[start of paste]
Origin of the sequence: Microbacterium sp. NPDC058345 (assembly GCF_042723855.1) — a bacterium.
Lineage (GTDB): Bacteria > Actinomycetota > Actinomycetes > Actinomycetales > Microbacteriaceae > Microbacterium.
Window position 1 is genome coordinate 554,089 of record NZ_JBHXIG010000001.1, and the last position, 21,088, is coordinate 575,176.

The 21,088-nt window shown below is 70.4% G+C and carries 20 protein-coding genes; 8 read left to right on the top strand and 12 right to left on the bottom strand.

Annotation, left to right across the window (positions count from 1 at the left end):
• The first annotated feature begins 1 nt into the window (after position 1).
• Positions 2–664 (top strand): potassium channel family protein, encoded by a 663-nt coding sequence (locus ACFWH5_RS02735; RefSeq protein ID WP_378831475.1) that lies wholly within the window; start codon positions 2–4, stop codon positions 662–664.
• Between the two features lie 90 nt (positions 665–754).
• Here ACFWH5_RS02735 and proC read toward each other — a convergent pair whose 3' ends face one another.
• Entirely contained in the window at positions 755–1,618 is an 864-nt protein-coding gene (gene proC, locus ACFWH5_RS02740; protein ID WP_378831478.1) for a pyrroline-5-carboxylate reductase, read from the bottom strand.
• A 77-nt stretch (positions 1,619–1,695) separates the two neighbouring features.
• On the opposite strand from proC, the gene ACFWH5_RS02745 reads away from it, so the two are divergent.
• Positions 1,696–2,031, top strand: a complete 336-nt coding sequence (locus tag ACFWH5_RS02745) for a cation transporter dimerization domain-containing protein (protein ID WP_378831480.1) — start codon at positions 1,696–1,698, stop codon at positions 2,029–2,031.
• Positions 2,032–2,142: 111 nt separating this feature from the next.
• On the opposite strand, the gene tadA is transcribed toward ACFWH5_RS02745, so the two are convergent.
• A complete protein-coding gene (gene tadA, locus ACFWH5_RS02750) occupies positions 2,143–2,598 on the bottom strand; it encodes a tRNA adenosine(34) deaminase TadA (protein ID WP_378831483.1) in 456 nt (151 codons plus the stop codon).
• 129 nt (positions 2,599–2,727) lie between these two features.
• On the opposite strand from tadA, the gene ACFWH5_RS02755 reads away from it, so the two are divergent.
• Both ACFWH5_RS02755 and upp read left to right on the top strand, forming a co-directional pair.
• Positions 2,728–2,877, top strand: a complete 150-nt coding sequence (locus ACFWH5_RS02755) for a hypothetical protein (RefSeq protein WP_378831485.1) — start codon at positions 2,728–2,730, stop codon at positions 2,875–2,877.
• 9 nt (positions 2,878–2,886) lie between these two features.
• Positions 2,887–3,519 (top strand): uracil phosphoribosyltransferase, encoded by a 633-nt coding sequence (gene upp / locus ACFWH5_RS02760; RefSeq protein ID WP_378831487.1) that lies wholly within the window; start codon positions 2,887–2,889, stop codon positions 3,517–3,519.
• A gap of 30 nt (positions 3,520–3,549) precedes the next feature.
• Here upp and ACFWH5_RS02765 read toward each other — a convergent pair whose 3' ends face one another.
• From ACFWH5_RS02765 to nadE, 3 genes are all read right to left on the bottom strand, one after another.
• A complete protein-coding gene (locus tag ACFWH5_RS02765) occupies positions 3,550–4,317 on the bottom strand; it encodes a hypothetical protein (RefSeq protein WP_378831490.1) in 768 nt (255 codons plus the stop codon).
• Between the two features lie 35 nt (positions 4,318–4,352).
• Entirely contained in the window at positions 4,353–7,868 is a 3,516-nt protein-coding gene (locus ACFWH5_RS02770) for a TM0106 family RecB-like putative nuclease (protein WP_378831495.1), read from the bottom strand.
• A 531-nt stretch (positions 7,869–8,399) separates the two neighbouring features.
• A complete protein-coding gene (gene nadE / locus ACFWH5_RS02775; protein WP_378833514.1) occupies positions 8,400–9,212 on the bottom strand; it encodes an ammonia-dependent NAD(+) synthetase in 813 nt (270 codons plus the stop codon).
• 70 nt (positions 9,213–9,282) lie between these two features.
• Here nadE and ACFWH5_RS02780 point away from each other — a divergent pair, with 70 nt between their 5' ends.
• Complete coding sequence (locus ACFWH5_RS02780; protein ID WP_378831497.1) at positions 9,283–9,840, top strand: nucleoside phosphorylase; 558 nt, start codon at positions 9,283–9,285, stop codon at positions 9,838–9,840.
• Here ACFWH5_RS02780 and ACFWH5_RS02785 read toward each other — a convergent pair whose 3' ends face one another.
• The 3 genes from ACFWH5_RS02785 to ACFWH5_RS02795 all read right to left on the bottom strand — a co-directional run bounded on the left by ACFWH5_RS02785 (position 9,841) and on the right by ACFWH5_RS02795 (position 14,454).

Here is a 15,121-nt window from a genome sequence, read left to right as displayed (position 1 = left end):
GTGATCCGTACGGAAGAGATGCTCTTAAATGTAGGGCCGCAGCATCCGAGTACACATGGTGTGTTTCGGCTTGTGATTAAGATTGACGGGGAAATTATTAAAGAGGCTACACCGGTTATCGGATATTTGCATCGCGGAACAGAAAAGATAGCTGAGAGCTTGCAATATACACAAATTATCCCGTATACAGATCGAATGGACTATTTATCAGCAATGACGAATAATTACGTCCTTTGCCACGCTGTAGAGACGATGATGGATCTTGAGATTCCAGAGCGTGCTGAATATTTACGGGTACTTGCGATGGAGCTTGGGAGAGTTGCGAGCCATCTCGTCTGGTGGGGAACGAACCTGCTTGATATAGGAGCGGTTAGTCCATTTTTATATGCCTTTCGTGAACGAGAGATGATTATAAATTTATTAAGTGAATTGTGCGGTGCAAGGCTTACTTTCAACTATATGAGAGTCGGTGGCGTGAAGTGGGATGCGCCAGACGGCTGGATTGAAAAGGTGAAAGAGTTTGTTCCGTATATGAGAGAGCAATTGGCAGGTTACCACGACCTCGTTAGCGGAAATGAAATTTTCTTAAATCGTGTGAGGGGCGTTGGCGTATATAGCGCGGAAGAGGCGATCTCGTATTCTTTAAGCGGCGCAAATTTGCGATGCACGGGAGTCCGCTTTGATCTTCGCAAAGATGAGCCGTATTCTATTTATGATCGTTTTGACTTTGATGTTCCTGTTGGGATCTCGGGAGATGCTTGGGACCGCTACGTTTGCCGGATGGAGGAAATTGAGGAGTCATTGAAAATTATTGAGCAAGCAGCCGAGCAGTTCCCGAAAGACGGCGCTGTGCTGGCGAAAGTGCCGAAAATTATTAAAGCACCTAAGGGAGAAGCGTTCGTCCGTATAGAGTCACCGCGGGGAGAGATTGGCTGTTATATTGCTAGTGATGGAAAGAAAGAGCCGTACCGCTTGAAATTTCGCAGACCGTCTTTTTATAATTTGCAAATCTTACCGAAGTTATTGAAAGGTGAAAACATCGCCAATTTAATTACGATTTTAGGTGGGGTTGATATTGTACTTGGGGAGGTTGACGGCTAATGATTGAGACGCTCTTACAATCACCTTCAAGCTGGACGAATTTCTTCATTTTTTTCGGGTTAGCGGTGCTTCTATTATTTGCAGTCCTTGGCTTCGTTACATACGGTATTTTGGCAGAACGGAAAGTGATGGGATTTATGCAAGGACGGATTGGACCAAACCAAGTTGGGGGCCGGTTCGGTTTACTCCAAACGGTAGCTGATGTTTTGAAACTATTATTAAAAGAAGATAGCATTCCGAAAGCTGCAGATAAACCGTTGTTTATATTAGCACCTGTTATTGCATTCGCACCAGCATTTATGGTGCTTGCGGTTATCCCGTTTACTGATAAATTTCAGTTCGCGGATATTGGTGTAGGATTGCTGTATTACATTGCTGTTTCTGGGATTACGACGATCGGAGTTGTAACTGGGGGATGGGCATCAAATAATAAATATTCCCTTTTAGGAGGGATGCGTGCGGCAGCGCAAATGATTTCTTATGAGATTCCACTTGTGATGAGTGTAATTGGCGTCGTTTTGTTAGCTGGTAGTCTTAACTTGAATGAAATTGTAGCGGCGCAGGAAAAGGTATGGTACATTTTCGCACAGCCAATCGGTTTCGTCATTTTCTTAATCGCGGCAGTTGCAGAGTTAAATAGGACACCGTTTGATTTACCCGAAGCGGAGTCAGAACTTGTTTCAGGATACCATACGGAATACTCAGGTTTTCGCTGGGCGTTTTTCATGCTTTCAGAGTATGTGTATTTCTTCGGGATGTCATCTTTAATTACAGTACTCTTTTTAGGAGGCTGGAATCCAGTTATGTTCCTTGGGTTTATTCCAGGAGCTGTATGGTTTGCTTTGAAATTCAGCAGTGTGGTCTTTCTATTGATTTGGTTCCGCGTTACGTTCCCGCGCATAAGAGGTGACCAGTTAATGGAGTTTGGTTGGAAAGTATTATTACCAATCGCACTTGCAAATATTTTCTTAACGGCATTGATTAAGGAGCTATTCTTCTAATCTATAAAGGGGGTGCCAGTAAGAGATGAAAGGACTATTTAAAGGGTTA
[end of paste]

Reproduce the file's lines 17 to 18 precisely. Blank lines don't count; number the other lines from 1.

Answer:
• 129 nt (positions 2,599–2,727) lie between these two features.
• On the opposite strand from tadA, the gene ACFWH5_RS02755 reads away from it, so the two are divergent.